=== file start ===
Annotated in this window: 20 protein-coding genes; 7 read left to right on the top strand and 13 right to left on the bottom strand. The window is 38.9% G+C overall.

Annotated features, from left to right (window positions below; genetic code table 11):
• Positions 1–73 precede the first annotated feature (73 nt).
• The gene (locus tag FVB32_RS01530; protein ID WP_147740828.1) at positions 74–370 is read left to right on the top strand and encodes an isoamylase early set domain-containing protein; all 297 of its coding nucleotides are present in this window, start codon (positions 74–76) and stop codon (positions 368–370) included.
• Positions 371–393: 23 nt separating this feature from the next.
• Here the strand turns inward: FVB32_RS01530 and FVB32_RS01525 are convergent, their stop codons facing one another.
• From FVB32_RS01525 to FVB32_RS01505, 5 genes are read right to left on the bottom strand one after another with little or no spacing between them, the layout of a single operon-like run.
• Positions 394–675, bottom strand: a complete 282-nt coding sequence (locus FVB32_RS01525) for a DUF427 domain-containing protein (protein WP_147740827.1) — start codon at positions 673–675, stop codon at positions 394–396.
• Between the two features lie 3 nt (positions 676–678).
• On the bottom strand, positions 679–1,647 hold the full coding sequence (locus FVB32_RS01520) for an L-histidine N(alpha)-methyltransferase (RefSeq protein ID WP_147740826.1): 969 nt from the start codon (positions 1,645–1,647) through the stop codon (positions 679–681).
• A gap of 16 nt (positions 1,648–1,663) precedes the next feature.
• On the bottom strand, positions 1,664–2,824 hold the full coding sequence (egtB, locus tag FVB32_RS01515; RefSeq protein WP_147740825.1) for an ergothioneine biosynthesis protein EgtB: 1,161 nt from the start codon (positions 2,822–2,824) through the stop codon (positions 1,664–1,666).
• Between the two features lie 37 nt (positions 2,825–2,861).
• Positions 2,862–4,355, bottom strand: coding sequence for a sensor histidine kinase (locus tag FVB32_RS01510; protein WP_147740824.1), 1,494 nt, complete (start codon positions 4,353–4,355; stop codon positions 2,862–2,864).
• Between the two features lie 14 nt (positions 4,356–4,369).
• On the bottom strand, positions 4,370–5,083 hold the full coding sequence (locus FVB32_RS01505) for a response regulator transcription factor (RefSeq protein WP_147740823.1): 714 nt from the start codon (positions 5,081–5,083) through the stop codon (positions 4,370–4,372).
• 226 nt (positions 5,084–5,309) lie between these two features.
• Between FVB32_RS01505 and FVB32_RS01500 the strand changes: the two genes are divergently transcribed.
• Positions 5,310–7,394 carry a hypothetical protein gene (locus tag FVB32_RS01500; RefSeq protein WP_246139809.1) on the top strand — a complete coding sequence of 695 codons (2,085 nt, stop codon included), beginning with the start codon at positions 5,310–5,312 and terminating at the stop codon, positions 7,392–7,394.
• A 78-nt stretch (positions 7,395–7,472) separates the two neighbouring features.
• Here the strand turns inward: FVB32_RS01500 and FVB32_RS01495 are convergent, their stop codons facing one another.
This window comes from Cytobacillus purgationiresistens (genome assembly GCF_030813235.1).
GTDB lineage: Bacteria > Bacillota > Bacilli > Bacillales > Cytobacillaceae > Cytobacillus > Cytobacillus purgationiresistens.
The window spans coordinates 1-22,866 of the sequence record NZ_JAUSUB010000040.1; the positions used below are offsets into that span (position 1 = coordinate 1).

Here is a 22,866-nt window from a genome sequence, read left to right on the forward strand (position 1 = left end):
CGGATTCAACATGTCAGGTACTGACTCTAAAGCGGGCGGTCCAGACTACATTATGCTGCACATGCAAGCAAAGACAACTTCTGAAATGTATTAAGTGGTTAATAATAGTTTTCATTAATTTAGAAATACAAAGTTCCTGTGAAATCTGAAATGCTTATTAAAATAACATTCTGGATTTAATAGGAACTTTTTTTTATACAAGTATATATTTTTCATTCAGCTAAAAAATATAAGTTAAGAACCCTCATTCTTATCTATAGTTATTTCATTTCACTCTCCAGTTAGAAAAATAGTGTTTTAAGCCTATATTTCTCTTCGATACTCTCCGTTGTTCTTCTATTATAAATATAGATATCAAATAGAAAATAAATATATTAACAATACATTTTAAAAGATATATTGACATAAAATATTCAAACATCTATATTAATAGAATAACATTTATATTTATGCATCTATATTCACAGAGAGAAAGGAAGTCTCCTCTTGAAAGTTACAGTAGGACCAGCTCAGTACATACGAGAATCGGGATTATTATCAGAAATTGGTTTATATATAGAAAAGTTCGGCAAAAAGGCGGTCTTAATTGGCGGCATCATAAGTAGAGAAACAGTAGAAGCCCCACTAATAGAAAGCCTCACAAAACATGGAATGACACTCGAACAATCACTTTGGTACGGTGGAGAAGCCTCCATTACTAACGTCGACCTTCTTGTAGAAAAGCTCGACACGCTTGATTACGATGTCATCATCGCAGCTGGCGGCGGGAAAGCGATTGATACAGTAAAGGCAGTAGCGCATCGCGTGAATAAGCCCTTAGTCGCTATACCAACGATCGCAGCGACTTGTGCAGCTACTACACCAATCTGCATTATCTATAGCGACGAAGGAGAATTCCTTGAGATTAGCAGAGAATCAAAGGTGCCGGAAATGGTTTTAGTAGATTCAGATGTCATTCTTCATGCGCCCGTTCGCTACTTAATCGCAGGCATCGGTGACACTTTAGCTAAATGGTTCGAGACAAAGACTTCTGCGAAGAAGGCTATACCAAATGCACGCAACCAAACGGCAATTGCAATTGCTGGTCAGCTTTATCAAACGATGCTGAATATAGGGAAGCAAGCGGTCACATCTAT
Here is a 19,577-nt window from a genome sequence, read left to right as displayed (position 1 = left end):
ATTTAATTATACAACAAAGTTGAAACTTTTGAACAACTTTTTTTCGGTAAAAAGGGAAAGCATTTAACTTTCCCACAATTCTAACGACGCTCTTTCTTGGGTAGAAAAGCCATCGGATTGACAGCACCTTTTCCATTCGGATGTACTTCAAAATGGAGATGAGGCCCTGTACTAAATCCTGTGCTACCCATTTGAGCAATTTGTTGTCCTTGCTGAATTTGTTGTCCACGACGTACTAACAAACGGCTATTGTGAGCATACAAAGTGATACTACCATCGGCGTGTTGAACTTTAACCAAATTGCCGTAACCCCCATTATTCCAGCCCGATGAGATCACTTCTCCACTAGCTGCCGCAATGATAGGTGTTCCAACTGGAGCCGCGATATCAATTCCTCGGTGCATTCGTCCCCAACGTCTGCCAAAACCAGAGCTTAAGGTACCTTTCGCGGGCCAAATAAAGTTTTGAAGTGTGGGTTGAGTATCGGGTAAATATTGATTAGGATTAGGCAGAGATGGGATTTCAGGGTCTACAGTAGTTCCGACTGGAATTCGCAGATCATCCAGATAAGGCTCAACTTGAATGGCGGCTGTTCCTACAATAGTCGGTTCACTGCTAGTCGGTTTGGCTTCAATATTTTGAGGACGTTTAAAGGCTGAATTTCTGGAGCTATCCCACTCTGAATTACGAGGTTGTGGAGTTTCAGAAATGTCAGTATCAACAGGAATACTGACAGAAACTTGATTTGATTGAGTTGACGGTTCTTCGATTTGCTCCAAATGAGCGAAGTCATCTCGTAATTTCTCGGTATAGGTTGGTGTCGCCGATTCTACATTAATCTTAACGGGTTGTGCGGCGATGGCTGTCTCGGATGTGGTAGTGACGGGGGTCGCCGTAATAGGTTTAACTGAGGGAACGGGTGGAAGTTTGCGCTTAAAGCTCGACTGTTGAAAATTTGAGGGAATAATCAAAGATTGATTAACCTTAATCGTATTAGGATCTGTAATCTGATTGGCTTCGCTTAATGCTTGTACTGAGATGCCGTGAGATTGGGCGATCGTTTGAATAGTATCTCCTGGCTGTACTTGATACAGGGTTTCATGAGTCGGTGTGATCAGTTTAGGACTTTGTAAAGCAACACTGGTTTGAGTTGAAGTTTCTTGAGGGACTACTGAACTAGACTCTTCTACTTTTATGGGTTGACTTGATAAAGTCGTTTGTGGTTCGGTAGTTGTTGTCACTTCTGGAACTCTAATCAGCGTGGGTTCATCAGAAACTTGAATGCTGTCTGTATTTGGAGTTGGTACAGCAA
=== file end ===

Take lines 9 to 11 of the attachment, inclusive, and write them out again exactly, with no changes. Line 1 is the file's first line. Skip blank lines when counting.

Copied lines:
• Between the two features lie 3 nt (positions 676–678).
• On the bottom strand, positions 679–1,647 hold the full coding sequence (locus FVB32_RS01520) for an L-histidine N(alpha)-methyltransferase (RefSeq protein ID WP_147740826.1): 969 nt from the start codon (positions 1,645–1,647) through the stop codon (positions 679–681).
• A gap of 16 nt (positions 1,648–1,663) precedes the next feature.